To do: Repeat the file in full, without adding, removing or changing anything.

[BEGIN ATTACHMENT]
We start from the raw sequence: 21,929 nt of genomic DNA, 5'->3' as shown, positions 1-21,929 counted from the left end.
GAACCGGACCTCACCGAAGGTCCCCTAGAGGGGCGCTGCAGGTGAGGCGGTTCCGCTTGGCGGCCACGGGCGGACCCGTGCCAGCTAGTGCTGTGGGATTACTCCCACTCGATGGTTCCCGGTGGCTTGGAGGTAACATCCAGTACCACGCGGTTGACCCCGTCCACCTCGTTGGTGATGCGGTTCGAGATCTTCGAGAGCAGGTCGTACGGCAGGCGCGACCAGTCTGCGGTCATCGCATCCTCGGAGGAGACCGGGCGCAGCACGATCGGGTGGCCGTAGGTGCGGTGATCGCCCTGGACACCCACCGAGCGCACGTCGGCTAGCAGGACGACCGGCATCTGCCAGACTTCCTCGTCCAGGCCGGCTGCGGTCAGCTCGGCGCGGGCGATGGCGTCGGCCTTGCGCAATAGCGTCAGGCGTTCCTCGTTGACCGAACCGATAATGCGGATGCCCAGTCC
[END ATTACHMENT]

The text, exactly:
We start from the raw sequence: 21,929 nt of genomic DNA, 5'->3' as shown, positions 1-21,929 counted from the left end.
GAACCGGACCTCACCGAAGGTCCCCTAGAGGGGCGCTGCAGGTGAGGCGGTTCCGCTTGGCGGCCACGGGCGGACCCGTGCCAGCTAGTGCTGTGGGATTACTCCCACTCGATGGTTCCCGGTGGCTTGGAGGTAACATCCAGTACCACGCGGTTGACCCCGTCCACCTCGTTGGTGATGCGGTTCGAGATCTTCGAGAGCAGGTCGTACGGCAGGCGCGACCAGTCTGCGGTCATCGCATCCTCGGAGGAGACCGGGCGCAGCACGATCGGGTGGCCGTAGGTGCGGTGATCGCCCTGGACACCCACCGAGCGCACGTCGGCTAGCAGGACGACCGGCATCTGCCAGACTTCCTCGTCCAGGCCGGCTGCGGTCAGCTCGGCGCGGGCGATGGCGTCGGCCTTGCGCAATAGCGTCAGGCGTTCCTCGTTGACCGAACCGATAATGCGGATGCCCAGTCC